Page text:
Art Authenticity Mysteries

Is it real, or more of a real fake? Art buyers don’t like surprises when it comes to authenticity. That said, forgeries, fakes, faux’s, and phonies abound in the art world. That makes the authentication process key in any sale, auction, or acquisition.

Recently, Rembrandt’s “Saul and David” was declared authentic. This was after decades of indecision. Cut down the center in the 19th century, the painting was defaced to be sold as two separate works. Years later it was sewn back up and displayed at the Mauritshuis Royal Picture Gallery. In the late 1960’s one of the world’s top experts of the artist’s work declared the painting a fake. So what has changed?

Saint Francis in Meditation

The hotly-debated Caravaggio painting – Saint Francis in Meditation

For eight years the museum’s curators (along with pros from Cornell University, the National Gallery of Art in Washington, the Delft University of Technology, and the Netherlands Institute for Art History) inspected and examined the painting to declare it authentic, or not. Although the state of the disputed piece is far from pristine, the experts declared the work a true Rembrandt.

With the use of technology, such as macro X-ray fluorescence analysis, authenticators are better able to scan paintings and separate the fakes from the real thing. In the case of Rembrandt, researchers were able to use this technology to take an up-close look at the pigments and disseminate original ones from those that the artist added later on. Combined with extensive examination post-restoration, the evidence pointed to the painting as a real Rembrandt that would have been started in 1645, but not completed until 1652.

Rembrandt’s “Saul and David” is far from the only artwork in question. Other famous works that have fueled the authentication debate include:

Caravaggio’s, “Saint Francis in Meditation”. With two versions of the painting, experts have questioned which one is the real deal. The first, from Rome’s Capuchin church, was first discredited in the 1940s. The second wasn’t discovered until 1968, in the small Italian town of Carpineto Romano. To date, neither has been fully discredited or authenticated; although last year a museum in Williamsburg, VA exhibited both versions side-by-side and visitors could vote on attribution.

Jackson Pollock, “Red, Black & Silver”. For half a century this painting, supposedly the last work created by the famed artist, has been contested. The painting was said to have been a love letter to Pollock’s mistress, Ruth Kligman. Kligman’s estate claimed that the painting is authentic, following forensic testing that even included comparing samples from the loafers Pollock wore on his death, some household rugs, and his backyard to the painting. That said, not all art experts agree on the validity of the findings, especially given the romantic drama and various agendas fueling the debate.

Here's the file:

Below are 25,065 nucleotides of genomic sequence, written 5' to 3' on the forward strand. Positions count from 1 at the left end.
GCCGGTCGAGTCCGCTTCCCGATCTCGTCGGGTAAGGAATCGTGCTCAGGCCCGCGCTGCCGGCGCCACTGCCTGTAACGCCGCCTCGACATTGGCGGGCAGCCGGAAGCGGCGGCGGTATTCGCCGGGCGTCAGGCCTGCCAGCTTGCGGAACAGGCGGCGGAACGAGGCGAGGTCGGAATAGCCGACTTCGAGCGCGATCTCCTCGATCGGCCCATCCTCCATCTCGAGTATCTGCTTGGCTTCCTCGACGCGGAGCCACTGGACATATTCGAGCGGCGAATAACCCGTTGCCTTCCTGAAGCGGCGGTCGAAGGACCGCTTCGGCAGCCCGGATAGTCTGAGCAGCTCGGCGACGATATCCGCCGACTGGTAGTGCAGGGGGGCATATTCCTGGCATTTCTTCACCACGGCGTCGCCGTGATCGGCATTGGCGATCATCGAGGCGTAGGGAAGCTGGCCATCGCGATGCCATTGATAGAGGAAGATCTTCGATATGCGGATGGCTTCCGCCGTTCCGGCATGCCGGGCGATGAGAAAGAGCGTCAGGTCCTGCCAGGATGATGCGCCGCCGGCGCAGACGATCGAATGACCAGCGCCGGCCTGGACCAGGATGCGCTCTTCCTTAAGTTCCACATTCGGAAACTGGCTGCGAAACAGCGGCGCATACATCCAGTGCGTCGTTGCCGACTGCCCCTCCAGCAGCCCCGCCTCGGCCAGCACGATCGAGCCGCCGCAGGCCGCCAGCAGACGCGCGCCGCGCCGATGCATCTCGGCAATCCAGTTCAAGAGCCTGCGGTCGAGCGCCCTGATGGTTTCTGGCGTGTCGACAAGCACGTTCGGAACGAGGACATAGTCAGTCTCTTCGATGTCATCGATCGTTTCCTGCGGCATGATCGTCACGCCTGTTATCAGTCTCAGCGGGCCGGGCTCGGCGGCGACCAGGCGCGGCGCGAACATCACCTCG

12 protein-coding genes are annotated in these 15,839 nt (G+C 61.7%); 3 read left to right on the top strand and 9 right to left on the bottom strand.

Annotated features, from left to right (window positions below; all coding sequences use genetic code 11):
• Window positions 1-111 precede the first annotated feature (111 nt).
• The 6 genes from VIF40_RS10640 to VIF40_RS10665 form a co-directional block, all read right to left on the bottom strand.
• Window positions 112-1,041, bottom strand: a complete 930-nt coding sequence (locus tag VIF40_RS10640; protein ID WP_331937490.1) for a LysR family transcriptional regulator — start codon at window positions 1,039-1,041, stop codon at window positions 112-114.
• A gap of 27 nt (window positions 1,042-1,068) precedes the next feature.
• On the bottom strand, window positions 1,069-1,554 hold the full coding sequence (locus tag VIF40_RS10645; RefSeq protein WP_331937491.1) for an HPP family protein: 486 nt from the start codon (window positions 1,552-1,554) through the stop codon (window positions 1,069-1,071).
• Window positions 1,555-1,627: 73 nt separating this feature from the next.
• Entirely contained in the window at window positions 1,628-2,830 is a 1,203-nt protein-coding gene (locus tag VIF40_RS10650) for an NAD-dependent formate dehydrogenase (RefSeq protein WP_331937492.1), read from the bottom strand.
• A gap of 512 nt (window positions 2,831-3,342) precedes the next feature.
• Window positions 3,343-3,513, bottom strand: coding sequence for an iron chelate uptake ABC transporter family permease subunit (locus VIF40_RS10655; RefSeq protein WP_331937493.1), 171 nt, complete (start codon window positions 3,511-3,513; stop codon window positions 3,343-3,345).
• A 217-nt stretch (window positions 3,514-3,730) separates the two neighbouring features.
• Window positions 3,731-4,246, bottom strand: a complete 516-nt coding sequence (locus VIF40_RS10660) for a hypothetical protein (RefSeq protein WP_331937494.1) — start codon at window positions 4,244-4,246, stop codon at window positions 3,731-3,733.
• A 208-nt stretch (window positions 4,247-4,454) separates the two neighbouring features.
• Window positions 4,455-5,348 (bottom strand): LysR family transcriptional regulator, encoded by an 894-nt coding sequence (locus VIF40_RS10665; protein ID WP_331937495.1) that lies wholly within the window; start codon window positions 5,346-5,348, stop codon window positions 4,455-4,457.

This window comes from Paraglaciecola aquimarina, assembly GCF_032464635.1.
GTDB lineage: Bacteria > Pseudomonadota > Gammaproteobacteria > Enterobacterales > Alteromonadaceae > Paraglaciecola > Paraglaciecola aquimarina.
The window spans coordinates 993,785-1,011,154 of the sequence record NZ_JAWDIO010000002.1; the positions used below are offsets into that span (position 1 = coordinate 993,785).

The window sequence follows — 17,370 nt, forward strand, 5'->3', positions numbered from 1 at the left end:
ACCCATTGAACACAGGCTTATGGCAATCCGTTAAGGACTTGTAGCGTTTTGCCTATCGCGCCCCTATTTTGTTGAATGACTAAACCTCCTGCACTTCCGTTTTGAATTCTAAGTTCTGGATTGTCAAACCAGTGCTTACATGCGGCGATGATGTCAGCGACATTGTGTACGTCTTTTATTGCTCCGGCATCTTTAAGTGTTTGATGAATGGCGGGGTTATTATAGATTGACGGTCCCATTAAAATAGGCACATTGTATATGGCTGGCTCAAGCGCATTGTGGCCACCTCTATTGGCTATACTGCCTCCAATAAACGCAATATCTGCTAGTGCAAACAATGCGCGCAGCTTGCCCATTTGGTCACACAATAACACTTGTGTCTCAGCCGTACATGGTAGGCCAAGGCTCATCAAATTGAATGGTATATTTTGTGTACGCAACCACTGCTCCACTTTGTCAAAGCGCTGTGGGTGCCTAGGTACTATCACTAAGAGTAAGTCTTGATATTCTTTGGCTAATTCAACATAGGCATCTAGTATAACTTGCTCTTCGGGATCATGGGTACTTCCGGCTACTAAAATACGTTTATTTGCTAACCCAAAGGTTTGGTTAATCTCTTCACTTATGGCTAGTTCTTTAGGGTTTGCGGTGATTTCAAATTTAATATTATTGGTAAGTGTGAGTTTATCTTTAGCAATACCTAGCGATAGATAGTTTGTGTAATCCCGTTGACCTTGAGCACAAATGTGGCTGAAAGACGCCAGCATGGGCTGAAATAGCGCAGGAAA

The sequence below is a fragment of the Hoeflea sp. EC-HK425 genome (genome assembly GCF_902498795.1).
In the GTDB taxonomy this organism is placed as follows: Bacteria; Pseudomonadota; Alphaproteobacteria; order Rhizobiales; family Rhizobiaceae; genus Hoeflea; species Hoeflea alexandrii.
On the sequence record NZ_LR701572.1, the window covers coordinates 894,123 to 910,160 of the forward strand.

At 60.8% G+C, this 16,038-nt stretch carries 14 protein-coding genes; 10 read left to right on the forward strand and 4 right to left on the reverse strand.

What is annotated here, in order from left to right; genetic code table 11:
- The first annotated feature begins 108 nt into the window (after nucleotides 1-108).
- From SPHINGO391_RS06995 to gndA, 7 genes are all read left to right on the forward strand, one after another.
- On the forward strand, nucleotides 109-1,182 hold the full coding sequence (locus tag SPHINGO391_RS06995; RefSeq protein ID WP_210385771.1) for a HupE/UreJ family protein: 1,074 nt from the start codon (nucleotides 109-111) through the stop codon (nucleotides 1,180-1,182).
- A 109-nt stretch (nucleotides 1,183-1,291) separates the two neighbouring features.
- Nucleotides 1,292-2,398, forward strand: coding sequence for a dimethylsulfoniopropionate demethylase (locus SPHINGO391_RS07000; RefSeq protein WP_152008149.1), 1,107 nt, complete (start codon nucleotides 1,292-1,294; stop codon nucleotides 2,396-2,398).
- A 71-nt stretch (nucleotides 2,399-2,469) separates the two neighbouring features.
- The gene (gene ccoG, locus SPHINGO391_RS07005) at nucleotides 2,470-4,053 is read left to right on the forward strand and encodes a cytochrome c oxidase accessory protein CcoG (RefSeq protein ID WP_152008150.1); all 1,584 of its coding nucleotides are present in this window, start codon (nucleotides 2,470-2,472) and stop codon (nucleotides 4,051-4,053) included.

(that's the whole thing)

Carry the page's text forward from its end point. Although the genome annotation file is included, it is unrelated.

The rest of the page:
Van Gogh’s, “Sunset at Montmajour” was once in a collection belonging to Van Gogh’s brother, Theo. it was then passed down to Theo’s widow who in turn sold it to a Paris art dealer. After the dealer sold it to a Norwegian collector, inexplicably it was deemed a fake. And thus stored for nearly a century in a Norwegian attic. After a full authentication process, the painting was finally deemed a real Van Gogh in 2013.

Monet, “Bords de la Seine a Argenteuil”. For decades this painting, bearing the artist’s signature, has been in dispute. Advanced scans on the brushstrokes and signature records performed for a BBC television show, claim to prove that Monet’s signed the painting at the same time as the rest of the artwork. However, being an impressionist painting, its eventual fate may rest solely on the judgment of the powerful Wildenstein’s. A Parisian family who publish a catalog seen as the definitive whose-who of the impressionistic art world.

Picasso, “Violin and Bottle of Brass”. An early Cubist work, this once-lost Picasso was actually in the hands of a retired frame maker and basically forgotten since the late 1970s. Following an authentication process, this work was said to be real.

Interestingly, some people who have been conned into buying fakes don’t always come forward if doing so would make their names public: the embarrassing implication would be that person didn’t know enough about art to tell a real from a fake. Would you be hesitant to come forward too?

About the Author

Erica Loop has a BA in the history of art and architecture as well as film studies. She has worked for the Andy Warhol Museum and the Carnegie Museum of Art. Ms. Loop has taught studio-based art classes for children from toddlers to teens for the past decade along with writing freelance content across the web.